May 11, 2022

Weekday, Group Hotel Demand Points to Strengthening Business Travel

Hotels in Top 25 Markets, Downtowns Set Pandemic-Era Records in Weekday Occupancy

Weekday hotel occupancy, an indication of strengthening demand from business travelers, reached the highest level since the summer of 2021, the latest weekly U.S. performance data from STR shows.

For the week ending April 30, hotel occupancy on weekdays — defined by CoStar hospitality analytics firm STR as Monday to Wednesday — also set pandemic-era records in the nation’s top 25 markets by size and central business districts.

Occupancy in the top 25 markets was 71.5% for the week, and weekday top 25 market occupancy was 70.2%.

By day of week, top 25 occupancy on Tuesday (71.4%) was the best for that day since before the pandemic. Wednesday’s top 25 occupancy (72.6%) was the second highest for that day and the third highest of the week behind Friday and Saturday. As indexed to 2019, total weekly demand in the top 25 was 96% of what it was in the comparable week, and it has been above 90% in each of the past seven weeks.

Weekday Occupancy

Occupancy in central business districts was 72.1% for the week and 72% on the weekdays.

Driving some of those gains, hotel demand from groups reached its highest level since late 2019 and more than 2 million rooms were sold to groups at luxury and upper-upscale hotels.

Group demand during much of the pandemic has been driven by social groups on weekends, but day-of-the-week patterns suggest this is shifting somewhat. Weekday group demand for the week was the highest its been since early 2020, with 12 of the top 25 markets — including Atlanta, Boston, Chicago, Dallas, Miami, Nashville, San Diego and San Francisco — reporting pandemic-era highs in the metric.

Group Demand

All of these trends point to a rise in business and group travel, which has been the largest missing piece in the hotel industry’s recovery from the COVID-19 pandemic.

Adding already robust leisure demand, which has led the recovery, the U.S. hotel industry as a whole achieved weekly occupancy of 66.6% — the second-highest level of the year, and the third time this year that occupancy has surpassed 66%.

For comparison, occupancy only surpassed 66% seven times last year, all of which came during the summer.

Weekday occupancy was 64.8%, as more than two-thirds of all hotels reported occupancy above 60%, which is also the most since summer 2021.

U.S. hotel industry average daily rate dipped by 1.4% week over week to $147, but that level was 10% higher than in the comparable week of 2019 — marking the 12th consecutive week, going back to early summer 2020, that ADR has surpassed 2019 levels. Considering inflation, real ADR was 2.5% less than the matching week in 2019, and only 46% of markets had an ADR higher than what was reported pre-pandemic.

Revenue per available room was flat week over week with a 6% premium over 2019. RevPAR has surpassed 2019 levels for the past seven weeks straight — the longest streak of the pandemic era — and in eight of the past 10 weeks.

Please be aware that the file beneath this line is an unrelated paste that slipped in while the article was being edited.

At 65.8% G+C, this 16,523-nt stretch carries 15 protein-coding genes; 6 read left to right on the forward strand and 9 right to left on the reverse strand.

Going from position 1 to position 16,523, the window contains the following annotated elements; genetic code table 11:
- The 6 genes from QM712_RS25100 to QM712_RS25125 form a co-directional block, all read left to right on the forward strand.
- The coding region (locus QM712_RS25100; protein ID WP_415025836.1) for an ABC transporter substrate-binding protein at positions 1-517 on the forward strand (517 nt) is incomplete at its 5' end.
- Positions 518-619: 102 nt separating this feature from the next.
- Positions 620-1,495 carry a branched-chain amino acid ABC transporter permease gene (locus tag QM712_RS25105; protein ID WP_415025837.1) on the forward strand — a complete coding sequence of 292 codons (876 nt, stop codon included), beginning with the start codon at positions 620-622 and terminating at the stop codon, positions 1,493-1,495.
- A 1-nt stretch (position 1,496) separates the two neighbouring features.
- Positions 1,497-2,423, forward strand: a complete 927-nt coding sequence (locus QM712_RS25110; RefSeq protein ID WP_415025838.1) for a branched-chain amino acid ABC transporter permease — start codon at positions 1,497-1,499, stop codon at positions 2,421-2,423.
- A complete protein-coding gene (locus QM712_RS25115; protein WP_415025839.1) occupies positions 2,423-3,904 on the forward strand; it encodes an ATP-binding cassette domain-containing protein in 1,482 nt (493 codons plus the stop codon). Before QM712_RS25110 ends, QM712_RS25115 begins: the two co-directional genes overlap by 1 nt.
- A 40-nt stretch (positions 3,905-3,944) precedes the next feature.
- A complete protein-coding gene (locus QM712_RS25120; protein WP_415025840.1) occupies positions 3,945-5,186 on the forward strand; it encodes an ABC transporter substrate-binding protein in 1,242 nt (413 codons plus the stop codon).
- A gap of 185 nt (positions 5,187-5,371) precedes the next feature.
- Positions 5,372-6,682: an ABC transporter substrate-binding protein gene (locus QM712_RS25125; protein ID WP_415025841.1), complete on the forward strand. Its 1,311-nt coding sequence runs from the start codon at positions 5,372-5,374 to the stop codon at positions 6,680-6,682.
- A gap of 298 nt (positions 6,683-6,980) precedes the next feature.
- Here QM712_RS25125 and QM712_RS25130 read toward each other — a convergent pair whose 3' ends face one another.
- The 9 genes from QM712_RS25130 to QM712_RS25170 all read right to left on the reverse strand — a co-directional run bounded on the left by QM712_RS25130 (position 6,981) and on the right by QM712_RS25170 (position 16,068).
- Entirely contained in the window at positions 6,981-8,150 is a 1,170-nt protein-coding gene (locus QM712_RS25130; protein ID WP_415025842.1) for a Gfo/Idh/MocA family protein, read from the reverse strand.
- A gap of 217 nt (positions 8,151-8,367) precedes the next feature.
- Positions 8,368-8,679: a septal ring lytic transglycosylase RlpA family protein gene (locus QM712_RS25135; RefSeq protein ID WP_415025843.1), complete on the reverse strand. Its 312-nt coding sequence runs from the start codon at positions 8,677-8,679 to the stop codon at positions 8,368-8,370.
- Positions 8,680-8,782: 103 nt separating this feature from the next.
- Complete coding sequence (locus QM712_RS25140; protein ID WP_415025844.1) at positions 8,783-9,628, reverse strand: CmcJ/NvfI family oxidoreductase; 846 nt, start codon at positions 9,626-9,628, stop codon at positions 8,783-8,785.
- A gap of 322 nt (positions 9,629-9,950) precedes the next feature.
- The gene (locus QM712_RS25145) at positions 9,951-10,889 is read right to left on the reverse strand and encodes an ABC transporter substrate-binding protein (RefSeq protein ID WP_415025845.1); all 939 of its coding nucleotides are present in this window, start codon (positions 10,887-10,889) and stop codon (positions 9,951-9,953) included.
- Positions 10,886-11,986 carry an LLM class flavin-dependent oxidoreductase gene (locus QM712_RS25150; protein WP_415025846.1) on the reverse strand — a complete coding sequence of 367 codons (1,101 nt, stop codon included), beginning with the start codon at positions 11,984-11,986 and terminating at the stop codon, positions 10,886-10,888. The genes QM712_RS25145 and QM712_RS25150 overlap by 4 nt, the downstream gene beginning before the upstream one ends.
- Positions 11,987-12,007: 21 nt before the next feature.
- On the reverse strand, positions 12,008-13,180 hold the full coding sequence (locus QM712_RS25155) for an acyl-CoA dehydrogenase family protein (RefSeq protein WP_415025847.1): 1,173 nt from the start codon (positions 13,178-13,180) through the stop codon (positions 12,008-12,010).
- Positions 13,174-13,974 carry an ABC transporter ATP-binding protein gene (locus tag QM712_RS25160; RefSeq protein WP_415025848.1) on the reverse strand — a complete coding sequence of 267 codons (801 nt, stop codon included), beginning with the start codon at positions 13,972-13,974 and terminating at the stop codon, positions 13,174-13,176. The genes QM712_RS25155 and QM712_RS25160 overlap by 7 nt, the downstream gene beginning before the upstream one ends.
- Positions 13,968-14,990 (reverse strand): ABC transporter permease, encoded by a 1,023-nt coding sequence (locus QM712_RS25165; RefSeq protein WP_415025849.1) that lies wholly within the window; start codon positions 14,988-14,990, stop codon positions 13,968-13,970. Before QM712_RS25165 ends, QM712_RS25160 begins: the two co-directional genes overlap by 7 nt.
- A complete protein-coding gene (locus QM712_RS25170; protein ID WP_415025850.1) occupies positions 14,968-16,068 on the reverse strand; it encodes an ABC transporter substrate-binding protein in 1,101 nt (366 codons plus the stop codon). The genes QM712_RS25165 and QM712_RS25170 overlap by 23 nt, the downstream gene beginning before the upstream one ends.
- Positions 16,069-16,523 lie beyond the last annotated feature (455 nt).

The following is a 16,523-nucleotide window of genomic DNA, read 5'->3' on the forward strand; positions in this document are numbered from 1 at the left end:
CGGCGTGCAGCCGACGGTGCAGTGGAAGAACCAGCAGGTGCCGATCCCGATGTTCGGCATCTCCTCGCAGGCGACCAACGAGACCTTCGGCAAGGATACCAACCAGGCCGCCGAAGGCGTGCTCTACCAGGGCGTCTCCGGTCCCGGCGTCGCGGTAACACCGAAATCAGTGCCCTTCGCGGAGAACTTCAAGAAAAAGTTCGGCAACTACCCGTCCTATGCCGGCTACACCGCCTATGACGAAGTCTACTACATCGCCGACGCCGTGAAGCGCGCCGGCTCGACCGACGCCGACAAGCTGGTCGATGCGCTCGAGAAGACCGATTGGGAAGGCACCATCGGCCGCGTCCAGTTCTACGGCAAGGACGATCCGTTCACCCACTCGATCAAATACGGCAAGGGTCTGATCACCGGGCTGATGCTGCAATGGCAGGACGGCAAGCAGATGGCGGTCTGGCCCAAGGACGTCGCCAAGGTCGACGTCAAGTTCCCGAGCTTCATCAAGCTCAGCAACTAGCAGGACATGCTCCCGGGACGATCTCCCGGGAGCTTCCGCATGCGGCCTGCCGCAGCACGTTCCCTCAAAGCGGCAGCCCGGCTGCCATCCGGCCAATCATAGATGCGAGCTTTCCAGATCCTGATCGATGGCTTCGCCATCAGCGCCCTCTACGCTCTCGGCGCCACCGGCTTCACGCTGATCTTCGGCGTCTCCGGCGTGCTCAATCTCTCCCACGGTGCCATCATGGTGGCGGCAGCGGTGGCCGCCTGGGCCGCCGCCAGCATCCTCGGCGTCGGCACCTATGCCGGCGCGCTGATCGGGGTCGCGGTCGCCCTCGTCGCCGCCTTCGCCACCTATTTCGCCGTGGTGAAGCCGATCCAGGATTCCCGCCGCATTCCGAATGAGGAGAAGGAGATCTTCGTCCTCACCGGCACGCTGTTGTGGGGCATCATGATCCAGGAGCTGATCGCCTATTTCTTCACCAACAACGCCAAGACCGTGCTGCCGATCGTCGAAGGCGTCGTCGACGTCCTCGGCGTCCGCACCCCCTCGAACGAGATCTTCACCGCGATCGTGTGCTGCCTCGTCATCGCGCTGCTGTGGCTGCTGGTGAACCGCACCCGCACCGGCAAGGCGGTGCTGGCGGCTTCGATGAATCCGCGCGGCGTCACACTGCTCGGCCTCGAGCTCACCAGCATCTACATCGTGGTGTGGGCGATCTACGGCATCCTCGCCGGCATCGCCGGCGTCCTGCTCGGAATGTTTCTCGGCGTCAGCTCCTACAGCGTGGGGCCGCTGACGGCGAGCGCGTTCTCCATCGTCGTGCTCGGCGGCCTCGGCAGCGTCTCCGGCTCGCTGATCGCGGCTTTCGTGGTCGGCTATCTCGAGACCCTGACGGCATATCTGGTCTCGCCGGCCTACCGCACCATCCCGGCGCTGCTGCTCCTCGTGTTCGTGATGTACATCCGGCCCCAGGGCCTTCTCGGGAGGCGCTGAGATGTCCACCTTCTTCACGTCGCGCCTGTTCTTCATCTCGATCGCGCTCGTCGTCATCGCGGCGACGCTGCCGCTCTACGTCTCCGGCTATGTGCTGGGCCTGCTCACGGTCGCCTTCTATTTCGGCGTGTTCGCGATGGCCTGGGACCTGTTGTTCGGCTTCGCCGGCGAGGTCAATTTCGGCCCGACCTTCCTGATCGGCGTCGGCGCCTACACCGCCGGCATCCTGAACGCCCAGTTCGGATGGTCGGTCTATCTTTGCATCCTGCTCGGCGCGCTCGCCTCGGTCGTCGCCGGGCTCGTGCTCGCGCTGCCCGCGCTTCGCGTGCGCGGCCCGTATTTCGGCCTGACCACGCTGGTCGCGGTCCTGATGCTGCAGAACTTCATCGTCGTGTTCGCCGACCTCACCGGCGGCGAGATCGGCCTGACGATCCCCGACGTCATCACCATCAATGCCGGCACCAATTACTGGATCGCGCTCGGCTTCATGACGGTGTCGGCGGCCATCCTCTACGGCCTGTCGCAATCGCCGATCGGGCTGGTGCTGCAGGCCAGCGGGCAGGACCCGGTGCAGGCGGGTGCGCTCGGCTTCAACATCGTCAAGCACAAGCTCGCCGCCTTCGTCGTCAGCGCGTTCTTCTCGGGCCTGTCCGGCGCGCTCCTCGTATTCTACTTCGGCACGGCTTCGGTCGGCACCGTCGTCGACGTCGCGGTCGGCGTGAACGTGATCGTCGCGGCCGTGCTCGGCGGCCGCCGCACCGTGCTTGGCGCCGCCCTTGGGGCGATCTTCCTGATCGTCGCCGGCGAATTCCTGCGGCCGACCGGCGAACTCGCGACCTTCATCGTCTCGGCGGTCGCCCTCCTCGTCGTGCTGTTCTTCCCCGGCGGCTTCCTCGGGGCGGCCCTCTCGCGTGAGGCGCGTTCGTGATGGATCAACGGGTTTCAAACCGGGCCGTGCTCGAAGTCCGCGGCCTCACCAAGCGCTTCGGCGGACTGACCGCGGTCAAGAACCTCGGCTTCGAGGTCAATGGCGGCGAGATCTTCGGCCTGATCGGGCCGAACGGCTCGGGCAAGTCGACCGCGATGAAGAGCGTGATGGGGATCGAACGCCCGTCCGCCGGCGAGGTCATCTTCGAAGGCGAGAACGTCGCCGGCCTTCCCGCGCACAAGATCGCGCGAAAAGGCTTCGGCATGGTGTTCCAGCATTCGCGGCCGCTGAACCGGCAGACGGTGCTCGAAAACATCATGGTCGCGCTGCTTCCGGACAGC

Across all markets, 73% reported higher RevPAR for the week than in 2019. Real RevPAR, however, was higher in only 46% of markets. Over the past 28 days, 72% of markets had RevPAR above 2019, but adjusted for inflation, real RevPAR was only higher in 42% of them. Seventeen markets — including Boston, Minneapolis, New York and San Francisco — were still in “recession,” with real RevPAR between 50% and 80% of the comparable week in 2019.

Weekly Revenue Per Available Room

Market Highlights

Savannah had the nation’s highest market occupancy for the week at 81.6% and has been in the top five for five consecutive weeks. Among submarkets, the Savannah Historic District was the best with weekly occupancy of 88.3%.

Among the top 25 markets, Dallas (75.7%), San Francisco (75.8%), Seattle (71.5%), and Washington, D.C. (70.3%) posted their highest weekly occupancy since March 2020. All except Seattle also reported their highest weekday occupancy of the pandemic era. For Seattle, it was its second-best. Occupancy in San Francisco has been above 60% in six of the past seven weeks, and weekday occupancy has been at 69% or higher for the past three weeks.

Occupancy in New York City has been above 70% for the past seven weeks, its longest streak at that level since early 2020. Additionally, occupancy in the city has been above 75% over the past four weeks with the most recent week’s level (77.2%) being the fifth-highest since the start of the pandemic. The market’s pandemic-era high was 81.9% at Christmastime.

Five of the 20 central business districts tracked for this analysis reported weekday occupancy above 80%, including central business districts in Austin, Dallas, Nashville, New Orleans and the New York financial district. Dallas' central business district had the highest weekday occupancy of the group at 92.3%. On the other end of the spectrum, Minneapolis' central business district had the lowest weekday occupancy at 37.8% and has been the bottom dweller for most of the year. Besides setting pandemic-era occupancy records, central business districts also reported their highest RevPAR level of the pandemic era.

The strength of ADR was initially driven by markets outside of the top 25, where the level has been above 2019 since early in the summer of 2021. The top 25 markets, however, are now catching up in ADR, surpassing 2019 levels in 10 of the past 11 weeks.

Dallas, San Francisco, Seattle and Washington, D.C., reported their highest ADR since the start of the pandemic. Overall, 88% of all STR-defined U.S. markets reported weekly ADR that was above the 2019 comparable.

Top 25 markets are also catching up in RevPAR comparisons to 2019, with RevPAR just below pre-pandemic levels in the latest weekly data.

Copyright 2022 CoStar Group. All rights reserved. From By Isaac Collazo, VP Analytics at STR.

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